3

    2

    3

    1

    16

    2

    3

    1

    2

    1

    2

    3

    3

    1

    2

    2

    3

    1

    17

    2

    3

    1

    2

    2

    3

    1

    1

    2

    3

    3

    1

    2

    18

    2

    3

    1

    2

    3

    1

    2

    2

    3

    1

    1

    2

    3

    19

    3

    1

    3

    2

    1

    3

    2

    1

    3

    2

    1

    3

    2

    20

    3

    1

    3

    2

    2

    1

    3

    2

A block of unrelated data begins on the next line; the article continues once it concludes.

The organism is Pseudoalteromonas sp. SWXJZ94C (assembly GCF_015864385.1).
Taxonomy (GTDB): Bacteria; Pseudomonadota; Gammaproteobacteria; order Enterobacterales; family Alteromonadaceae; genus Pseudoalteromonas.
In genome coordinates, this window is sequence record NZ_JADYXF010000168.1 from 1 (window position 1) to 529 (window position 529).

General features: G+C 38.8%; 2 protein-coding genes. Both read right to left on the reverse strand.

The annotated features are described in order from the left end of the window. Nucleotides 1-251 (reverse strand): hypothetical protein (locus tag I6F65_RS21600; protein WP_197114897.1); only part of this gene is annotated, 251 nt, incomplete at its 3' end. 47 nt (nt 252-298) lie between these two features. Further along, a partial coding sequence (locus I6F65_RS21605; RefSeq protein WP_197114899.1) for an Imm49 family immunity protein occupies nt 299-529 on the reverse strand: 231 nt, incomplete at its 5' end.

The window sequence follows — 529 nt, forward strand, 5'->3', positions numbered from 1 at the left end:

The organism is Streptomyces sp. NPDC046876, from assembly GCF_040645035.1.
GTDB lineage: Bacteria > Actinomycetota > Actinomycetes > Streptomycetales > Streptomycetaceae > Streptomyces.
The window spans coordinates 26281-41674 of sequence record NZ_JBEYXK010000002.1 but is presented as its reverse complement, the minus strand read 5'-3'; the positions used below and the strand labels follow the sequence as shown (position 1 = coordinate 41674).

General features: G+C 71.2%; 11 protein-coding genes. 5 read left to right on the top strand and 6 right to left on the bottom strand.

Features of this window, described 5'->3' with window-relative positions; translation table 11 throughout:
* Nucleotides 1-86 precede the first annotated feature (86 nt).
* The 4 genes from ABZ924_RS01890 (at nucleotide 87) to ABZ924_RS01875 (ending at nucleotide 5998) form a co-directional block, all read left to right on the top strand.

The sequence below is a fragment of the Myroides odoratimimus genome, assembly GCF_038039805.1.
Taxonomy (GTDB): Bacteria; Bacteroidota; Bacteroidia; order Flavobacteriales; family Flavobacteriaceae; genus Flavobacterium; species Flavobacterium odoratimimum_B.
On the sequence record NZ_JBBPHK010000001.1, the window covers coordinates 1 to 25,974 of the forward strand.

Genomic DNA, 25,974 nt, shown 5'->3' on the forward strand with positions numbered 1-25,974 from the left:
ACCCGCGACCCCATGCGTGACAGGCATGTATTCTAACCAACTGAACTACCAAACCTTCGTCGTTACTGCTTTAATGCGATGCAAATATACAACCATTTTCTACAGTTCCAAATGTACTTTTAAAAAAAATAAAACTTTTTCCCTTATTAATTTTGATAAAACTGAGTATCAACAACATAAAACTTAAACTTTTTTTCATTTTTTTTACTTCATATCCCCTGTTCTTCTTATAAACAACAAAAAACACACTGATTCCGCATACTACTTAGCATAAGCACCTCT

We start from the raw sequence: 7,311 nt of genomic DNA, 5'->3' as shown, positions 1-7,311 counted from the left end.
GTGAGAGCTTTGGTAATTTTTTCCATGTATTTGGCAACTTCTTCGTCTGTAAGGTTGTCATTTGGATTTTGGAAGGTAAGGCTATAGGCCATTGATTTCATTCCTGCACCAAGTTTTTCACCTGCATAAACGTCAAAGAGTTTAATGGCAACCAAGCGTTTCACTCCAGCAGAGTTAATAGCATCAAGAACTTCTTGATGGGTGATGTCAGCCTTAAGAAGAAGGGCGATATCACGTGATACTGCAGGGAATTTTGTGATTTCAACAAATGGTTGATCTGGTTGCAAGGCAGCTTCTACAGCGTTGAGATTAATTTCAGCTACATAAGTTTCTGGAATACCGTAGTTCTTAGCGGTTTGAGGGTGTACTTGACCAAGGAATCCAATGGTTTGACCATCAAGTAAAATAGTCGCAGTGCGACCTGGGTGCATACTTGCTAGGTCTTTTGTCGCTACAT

1

    3

    2

    1

    3

    21

    3

    1

    3

    2

    3

    2

    1

    3

    2

    1

    3

    2

    1

    22

    3

    2

    1

    3

    1

    3

    2

    2

    1

    3

    3

    2

    1

    23

    3

    2

    1

    3

    2

    1

    3

    3

    2

    1

    1

    3

    2

    24

    3

    2

    1

    3

    3

    2

    1

    1

    3

    2

    2

    1

    3

    25

    3

    3

    2

    1

    1

    3

    2

    3

    2

    1

    2

    1

    3

    26

    3

    3

    2

    1

    2

    1

    3

    1

    3

    2

    3

    2

    1

    27

    3

    3

    2

    1

    3

    2

    1

    2

    1

    3

    1

    3

    2

  3. DESIGN OF EXPERIMENTS

    In the present research work, Aluminium is used for machining due to their ductility and hardness.